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Seasonal occurrence of Sissoo Plant Infesting Eriophyid Mite, Aceria dalbergiae Channabasavanna (Acari:Eriophyidae) and Toxicity of Some Insecticides on it

M. Aftab Hossain, M. Mahbubur Rahman Gazi, Nusrat Zahan and B.C. Das
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Population density of Sissoo plant infesting eriophyid mite, A. dalbergiae and toxicity of some insecticides on it were studied from April to December 2000. The mite population differed significantly in different months (P<0.001) and different collection cites (P<0.001). Highest population (6.4519±0.19) was observed in the month of May and the lowest (1.8370±0.29) was in August. All test insecticides were toxic to adult mites. The calculated LD50 values of lambda cyhalothrin, malathion, cypermethrin and chlorpyrifos were 0.0541, 0.1760, 0.3249 and 0.6166 μg/cm2 respectively. Lambda cyhalothrin was found to be comparatively more toxic. The order of toxicity was lambda cyhalothrin> malathion > cypermethrin >chlorpyrifos

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M. Aftab Hossain, M. Mahbubur Rahman Gazi, Nusrat Zahan and B.C. Das, 2002. Seasonal occurrence of Sissoo Plant Infesting Eriophyid Mite, Aceria dalbergiae Channabasavanna (Acari:Eriophyidae) and Toxicity of Some Insecticides on it. Pakistan Journal of Biological Sciences, 5: 1246-1248.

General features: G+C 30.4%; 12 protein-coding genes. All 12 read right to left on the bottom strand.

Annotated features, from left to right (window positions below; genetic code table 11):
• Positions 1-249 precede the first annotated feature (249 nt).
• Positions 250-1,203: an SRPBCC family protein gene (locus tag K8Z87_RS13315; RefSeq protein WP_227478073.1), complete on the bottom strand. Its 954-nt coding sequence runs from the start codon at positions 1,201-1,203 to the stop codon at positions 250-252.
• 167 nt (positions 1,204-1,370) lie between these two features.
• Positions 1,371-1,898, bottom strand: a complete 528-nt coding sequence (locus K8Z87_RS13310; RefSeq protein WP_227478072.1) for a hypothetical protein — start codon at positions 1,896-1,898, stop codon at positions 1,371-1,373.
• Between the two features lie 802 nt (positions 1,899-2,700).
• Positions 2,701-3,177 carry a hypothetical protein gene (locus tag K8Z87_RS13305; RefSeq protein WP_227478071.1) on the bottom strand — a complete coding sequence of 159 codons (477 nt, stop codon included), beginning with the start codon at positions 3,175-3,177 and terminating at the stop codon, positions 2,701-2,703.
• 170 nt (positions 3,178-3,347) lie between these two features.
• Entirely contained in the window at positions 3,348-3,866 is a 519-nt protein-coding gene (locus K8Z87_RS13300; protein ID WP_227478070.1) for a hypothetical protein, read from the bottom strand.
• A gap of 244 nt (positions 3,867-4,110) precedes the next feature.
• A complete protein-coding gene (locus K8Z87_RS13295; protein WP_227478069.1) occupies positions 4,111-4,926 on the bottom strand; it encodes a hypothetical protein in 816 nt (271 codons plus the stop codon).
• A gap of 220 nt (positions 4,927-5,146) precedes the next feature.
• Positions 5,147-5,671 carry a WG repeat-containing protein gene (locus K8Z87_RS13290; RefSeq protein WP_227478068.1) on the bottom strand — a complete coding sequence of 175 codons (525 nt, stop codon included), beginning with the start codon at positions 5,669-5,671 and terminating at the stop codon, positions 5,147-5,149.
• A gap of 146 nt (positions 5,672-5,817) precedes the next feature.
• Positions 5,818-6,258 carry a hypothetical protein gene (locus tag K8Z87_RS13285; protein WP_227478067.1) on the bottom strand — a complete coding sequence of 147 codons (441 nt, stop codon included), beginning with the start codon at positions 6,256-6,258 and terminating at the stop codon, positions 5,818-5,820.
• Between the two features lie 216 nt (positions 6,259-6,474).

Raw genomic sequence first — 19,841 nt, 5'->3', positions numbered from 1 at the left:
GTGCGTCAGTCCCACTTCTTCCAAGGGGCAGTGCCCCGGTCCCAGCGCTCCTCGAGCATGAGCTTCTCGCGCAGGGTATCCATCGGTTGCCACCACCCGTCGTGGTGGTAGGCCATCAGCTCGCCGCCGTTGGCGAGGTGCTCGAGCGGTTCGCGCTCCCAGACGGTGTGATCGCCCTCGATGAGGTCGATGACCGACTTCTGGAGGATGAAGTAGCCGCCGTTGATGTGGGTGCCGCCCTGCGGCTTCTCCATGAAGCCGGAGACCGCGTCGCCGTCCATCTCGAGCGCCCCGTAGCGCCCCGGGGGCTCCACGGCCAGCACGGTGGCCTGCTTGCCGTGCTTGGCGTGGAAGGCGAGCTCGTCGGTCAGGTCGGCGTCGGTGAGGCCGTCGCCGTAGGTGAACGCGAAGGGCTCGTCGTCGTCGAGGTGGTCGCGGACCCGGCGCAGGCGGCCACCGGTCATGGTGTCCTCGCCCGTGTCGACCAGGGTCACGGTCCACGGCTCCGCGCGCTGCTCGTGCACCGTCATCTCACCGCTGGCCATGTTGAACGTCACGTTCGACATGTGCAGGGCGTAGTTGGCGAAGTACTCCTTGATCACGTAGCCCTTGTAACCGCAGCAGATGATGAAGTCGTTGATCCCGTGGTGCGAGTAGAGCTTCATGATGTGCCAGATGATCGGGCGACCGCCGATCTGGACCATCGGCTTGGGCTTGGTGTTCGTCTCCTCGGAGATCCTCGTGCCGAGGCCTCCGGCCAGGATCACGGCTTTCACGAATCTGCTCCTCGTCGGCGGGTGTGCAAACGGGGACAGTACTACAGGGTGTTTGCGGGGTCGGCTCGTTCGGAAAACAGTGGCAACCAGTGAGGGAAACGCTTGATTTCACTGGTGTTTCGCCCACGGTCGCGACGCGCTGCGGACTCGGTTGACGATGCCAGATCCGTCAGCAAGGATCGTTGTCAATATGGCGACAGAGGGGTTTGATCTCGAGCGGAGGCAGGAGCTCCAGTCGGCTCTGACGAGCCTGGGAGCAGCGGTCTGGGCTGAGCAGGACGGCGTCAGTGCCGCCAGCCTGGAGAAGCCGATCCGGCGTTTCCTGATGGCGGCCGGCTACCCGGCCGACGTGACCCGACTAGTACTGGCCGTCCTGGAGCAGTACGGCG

DOI: 10.3923/pjbs.2002.1246.1248



Aceria dalbergiae Channabasavanna is an important eriophyid mite pest on Sissoo plants (Dalbergia sissoo Roxb.) in Bangladesh. This is being firstly reported from Bangladesh. Sissoo is a timber yielding plant and found almost everywhere in Bangladesh. Along with other pests this woody crop plant is attacked by A. dalbergiae. It is basically like a worm that cannot be seen in naked eye and exclusively plant feeder. The mite population differs from month to month and area to area (Haque et al., 1994). This mite lives on the lower surface of the leaves and feed on the plant cell by inserting piercing mouth parts into the plant tissue (Easterbrook, 1978; Van der Geest et al., 2000). This mite causes pale green or whitish yellow warty patches on leaf surface (Channabasavanna, 1966). Severe infestation causes malformation and degreening of leaves that resist photosynthesis resulting in early leaf fall.

Recent pest control practitioners have recognized eriophyid mite as an important pest for crops, ornamental plants and trees and accordingly control of this pest is frequently uttering in most of the countries of the world. But it is true that for any control measure to be effective an understanding of the peak population of the species is of vital importance. In Bangladesh, research work on this tiny creature is very poor. Considering the economic importance of A. dalbergiae as a pest an attempt was made to study its population density and dose mortality response to lambda cyhalothrin, malathion, cypermethrin and chlorpyrifos.